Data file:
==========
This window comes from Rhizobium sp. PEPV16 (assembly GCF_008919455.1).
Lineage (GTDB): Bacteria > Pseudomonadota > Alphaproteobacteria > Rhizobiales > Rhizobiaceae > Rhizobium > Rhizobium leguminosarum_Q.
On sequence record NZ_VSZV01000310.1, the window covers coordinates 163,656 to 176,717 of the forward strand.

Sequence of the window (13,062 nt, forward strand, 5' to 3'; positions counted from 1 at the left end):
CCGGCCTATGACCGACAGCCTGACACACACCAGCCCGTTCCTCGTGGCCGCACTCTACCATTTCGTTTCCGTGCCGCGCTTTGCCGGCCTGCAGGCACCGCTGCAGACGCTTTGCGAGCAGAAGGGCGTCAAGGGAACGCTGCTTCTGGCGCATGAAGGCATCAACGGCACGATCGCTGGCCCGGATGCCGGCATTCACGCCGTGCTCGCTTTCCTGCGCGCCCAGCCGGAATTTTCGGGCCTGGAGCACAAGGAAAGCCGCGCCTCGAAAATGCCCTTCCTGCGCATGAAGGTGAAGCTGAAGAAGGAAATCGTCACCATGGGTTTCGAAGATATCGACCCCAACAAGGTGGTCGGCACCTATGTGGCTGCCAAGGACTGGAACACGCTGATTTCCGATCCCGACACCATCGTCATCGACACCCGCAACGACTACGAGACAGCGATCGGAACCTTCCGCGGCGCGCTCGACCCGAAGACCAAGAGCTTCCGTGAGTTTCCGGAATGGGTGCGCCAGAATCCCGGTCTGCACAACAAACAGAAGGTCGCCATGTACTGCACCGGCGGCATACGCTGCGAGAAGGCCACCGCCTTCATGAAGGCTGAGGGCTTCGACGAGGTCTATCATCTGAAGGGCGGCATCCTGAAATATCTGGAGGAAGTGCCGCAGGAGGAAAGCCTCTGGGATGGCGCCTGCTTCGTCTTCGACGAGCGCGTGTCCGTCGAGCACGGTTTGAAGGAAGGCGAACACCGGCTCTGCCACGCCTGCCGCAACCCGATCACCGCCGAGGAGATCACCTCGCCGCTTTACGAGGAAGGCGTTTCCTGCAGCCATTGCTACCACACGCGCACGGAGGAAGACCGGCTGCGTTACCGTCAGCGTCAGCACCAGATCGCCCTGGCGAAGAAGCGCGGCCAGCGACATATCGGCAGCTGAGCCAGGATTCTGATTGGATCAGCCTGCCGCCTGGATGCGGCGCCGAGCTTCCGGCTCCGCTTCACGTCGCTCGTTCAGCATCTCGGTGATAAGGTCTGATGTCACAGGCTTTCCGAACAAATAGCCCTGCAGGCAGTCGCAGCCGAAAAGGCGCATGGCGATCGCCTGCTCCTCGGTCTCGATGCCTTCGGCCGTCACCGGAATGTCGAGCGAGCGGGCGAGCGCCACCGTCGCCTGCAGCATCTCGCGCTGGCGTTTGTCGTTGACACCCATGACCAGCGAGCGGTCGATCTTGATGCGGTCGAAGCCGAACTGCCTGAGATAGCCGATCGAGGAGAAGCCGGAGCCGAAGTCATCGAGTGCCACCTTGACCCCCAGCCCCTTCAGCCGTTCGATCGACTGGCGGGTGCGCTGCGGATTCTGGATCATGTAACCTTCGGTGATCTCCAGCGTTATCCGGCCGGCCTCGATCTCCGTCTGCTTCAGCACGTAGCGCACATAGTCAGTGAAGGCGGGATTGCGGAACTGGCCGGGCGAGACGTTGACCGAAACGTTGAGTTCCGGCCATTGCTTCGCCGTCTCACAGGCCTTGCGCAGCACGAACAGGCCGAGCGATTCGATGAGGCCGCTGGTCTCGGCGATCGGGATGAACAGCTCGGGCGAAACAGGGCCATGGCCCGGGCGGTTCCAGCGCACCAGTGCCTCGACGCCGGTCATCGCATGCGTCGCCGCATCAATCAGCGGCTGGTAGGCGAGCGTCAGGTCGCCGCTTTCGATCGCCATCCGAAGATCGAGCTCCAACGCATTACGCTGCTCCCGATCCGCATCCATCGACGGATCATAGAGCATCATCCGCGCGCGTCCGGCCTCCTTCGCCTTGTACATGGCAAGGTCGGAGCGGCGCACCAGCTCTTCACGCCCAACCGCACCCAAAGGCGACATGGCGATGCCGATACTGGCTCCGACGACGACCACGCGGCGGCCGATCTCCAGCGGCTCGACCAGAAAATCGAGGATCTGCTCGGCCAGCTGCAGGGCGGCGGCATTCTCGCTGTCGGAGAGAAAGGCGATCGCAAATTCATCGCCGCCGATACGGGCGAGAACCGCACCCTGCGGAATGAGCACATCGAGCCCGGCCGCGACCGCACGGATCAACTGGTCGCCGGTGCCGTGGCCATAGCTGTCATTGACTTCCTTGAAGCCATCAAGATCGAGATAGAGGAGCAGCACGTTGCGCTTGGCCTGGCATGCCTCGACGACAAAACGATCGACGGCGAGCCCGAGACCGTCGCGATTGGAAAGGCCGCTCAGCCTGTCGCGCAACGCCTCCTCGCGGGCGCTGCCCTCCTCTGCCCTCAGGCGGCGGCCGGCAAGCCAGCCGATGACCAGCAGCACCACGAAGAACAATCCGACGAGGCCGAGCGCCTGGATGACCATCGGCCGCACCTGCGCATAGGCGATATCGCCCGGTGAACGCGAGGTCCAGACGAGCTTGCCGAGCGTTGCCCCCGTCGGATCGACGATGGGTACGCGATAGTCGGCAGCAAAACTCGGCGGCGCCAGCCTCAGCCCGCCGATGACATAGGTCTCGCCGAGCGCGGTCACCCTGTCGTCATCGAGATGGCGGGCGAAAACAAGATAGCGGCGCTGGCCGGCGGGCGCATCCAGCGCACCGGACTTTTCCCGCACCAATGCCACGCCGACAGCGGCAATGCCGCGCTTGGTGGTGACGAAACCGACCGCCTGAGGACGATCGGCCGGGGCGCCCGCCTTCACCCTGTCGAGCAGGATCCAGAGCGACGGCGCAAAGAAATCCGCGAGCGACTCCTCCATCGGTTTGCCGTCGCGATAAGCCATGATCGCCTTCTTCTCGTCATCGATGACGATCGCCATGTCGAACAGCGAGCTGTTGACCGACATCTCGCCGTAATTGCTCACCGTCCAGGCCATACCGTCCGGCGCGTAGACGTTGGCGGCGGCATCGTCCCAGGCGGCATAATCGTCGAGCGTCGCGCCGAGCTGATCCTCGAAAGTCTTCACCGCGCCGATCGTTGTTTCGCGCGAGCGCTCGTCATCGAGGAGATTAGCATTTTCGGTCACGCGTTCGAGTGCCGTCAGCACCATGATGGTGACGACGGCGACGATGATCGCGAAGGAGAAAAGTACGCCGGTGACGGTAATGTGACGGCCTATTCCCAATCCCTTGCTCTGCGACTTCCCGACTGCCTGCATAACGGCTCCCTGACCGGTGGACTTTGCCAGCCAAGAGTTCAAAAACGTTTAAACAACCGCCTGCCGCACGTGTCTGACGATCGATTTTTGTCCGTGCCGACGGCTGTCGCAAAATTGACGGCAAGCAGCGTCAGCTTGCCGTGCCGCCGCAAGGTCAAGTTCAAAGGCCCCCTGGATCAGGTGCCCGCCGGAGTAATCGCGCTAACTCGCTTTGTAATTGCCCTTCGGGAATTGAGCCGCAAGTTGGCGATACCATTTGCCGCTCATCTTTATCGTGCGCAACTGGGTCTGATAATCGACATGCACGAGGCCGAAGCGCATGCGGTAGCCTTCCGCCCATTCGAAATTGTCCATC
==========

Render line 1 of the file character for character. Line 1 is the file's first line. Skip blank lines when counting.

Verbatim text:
This window comes from Rhizobium sp. PEPV16 (assembly GCF_008919455.1).